While many of us on the right have described Biden’s presidency as “Obama’s third term” in a pejorative sense, Barack Obama apparently agrees with us, telling the New York Times last week that Joe Biden is “finishing the job” he started.
“I think that what we’re seeing now is Joe and the administration are essentially finishing the job,” Obama said. “And I think it’ll be an interesting test. Ninety percent of the folks who were there in my administration, they are continuing and building on the policies we talked about, whether it’s the Affordable Care Act or our climate change agenda and the Paris [climate deal], and figuring out how do we improve the ladders to mobility through things like community colleges.”
Obama is correct. Much of Biden’s most consequential acts have been the reversal of Trump-era policies that had reversed Obama-era policies.
But the key difference, of course, is that Obama recalls his administration’s policies as good things. Never mind the fact that Obamacare failed to make health care more affordable (in fact, the first time my health insurance rates actually went down was after Trump had axed the individual mandate and made other reforms) or that America did more to curb carbon emissions than the signatories of the Paris climate agreement did.
And don’t get me started on Iran or girls’ sports.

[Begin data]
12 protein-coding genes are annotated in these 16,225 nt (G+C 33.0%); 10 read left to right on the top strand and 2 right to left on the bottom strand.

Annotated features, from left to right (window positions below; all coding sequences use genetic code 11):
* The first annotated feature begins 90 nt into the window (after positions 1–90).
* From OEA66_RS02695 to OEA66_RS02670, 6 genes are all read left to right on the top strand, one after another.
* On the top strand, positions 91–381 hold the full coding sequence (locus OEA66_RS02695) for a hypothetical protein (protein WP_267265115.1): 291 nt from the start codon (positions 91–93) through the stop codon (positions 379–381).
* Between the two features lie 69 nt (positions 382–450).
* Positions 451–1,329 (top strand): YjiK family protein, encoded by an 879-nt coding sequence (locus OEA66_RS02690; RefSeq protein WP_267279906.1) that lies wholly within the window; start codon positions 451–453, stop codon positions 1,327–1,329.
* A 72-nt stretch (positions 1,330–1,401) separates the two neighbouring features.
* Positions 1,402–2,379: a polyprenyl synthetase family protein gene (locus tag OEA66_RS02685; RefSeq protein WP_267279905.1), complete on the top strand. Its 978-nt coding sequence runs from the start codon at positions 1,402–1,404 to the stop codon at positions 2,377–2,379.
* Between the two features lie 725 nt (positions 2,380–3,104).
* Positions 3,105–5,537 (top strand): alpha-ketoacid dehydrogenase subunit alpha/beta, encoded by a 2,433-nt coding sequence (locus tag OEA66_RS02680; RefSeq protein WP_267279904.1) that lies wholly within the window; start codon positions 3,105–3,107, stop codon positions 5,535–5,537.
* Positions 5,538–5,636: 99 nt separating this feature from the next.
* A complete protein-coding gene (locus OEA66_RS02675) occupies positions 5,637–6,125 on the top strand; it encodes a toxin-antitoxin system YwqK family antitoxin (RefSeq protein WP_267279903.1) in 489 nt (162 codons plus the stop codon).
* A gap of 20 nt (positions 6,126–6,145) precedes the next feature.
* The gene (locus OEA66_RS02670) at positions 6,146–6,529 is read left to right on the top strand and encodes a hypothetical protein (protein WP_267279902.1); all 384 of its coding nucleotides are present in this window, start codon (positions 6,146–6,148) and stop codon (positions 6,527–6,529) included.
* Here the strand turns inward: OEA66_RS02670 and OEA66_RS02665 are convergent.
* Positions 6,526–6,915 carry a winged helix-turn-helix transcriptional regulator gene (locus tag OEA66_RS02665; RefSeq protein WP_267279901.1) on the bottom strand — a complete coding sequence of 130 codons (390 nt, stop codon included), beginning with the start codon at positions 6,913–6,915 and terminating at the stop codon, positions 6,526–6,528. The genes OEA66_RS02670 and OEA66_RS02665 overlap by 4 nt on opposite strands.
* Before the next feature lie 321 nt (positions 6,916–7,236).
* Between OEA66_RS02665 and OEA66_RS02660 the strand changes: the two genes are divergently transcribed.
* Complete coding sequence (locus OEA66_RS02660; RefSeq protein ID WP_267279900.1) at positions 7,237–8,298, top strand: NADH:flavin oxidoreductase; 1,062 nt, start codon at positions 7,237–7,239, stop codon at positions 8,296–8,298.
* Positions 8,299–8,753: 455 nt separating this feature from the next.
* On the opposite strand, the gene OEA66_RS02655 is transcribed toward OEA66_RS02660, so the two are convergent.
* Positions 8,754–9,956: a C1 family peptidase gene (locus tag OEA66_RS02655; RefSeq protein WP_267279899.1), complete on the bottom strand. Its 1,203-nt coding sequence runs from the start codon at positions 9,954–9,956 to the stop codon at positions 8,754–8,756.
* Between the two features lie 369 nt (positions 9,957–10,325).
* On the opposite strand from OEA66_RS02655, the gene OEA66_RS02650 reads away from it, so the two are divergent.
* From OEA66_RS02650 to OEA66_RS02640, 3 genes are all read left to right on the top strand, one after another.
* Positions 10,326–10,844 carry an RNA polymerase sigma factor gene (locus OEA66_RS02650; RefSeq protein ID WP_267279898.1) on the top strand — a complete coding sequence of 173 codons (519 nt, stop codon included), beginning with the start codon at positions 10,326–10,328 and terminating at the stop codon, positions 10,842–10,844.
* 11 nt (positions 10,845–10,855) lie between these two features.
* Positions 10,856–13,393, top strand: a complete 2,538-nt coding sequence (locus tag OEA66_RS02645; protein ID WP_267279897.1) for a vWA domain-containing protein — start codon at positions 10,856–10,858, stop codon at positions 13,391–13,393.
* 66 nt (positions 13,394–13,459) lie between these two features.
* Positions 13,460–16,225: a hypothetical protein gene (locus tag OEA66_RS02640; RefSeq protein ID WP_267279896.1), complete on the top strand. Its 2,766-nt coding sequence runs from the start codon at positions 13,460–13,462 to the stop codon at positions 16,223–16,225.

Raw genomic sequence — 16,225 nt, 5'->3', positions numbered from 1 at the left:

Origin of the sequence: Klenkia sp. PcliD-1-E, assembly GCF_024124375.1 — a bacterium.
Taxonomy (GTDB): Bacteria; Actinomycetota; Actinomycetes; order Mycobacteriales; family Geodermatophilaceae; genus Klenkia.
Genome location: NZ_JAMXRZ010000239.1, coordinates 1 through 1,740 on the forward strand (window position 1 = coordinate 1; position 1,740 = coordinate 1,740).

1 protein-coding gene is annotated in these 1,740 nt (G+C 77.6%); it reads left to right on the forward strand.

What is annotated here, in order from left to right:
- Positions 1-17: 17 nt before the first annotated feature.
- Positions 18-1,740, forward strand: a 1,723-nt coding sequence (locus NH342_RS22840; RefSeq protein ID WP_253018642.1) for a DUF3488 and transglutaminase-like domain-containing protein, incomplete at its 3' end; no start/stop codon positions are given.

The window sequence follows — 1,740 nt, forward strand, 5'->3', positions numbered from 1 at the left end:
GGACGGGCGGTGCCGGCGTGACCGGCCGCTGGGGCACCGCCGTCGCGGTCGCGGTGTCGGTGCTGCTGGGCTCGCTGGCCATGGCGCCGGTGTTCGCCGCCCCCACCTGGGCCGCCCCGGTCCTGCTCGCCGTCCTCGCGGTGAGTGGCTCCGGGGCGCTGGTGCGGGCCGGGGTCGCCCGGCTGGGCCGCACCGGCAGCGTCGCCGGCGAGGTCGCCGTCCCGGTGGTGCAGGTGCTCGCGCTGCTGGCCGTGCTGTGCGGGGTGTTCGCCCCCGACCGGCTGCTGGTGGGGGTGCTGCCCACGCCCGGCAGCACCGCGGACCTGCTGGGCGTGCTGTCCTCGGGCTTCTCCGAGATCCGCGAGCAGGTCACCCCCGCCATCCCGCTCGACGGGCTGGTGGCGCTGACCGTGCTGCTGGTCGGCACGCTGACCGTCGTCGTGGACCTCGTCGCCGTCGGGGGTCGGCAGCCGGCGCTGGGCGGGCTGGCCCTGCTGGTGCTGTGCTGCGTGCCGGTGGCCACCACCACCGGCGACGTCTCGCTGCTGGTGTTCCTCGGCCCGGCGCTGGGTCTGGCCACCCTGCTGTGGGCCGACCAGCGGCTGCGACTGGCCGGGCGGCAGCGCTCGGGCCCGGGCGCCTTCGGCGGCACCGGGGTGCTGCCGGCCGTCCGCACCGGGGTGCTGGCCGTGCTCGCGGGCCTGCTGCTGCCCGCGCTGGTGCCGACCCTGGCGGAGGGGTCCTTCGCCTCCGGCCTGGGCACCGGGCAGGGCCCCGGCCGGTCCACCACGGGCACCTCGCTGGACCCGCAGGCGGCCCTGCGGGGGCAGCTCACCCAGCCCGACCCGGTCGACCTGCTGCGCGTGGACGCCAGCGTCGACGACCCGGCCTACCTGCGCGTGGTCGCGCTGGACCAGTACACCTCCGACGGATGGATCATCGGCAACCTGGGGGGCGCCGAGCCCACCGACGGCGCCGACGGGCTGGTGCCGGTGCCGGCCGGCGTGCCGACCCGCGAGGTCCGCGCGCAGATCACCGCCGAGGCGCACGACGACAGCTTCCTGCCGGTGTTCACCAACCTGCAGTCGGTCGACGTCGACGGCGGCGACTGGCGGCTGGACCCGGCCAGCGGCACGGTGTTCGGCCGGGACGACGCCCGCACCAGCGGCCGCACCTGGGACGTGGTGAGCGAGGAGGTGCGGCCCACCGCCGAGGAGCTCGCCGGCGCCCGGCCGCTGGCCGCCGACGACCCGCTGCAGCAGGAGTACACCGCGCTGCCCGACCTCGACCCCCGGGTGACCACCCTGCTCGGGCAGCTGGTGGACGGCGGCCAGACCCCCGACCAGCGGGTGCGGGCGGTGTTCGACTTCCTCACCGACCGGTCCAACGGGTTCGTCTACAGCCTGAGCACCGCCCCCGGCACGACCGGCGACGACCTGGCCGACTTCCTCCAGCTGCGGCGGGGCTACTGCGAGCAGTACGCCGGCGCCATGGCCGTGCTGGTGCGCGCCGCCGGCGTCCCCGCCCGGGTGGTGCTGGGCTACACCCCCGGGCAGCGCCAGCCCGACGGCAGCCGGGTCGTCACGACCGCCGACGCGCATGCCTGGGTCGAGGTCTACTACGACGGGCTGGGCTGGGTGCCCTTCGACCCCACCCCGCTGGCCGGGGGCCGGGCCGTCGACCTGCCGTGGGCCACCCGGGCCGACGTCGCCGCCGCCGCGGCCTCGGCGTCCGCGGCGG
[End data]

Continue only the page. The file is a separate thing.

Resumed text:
But I digress. While Obama clearly considers the Biden presidency his “third term” this is a perception the Biden team isn’t exactly thrilled with.
Back in May, Newsmax reporter Emerald Robinson asked White House Press Secretary Jen Psaki, “Given the number of former Obama administration officials that are now in the Biden administration and the president’s relatively light schedule, there’s a growing perception that this is really just the third term of President Obama, what do you say to people who say that?”
Psaki was not amused. “Who were saying that? Who’s saying that?” she asked.
“You’ve heard that a lot in the media,” Robinson replied, but Psaki continued to push back, effectively avoiding the question. It’s no doubt that the Biden team can’t be happy about Obama’s characterization of the Biden administration.
But Biden’s policies aren’t the only callbacks to the Obama era. Biden’s unilateral approach to “governing” is right out of the Obama playbook. Obama infamously declared that he “has a pen and a phone” and wouldn’t hesitate to use them if Congress “failed to act.” With no pushback by Democrats in Congress for subverting their constitutionally mandated role of passing legislation, Obama went on an unconstitutional rampage, effectively legislating via executive fiat. Joe Biden, who campaigned as a uniter who would work with Republicans, has made Obama’s executive power grabs seem tame by comparison, issuing more executive orders in his infant presidency than his predecessors—by a long shot. Much of which, as I previously pointed out, reset Obama-era policies that were similarly implemented via unconstitutional executive action.
Still, given the disaster that Biden has created, it’s hard to understand why Barack Obama would want to take any sort of ownership of that—even if in name only. Perhaps the most telling part of Obama’s statement was how he referred to the Biden administration as “finishing the job.”
When Obama first ran for president, he spoke of wanting to fundamentally transform America. I have no doubt that’s the “job” Obama was referring to, and that he thinks Biden is finishing what he started is a scary prospect.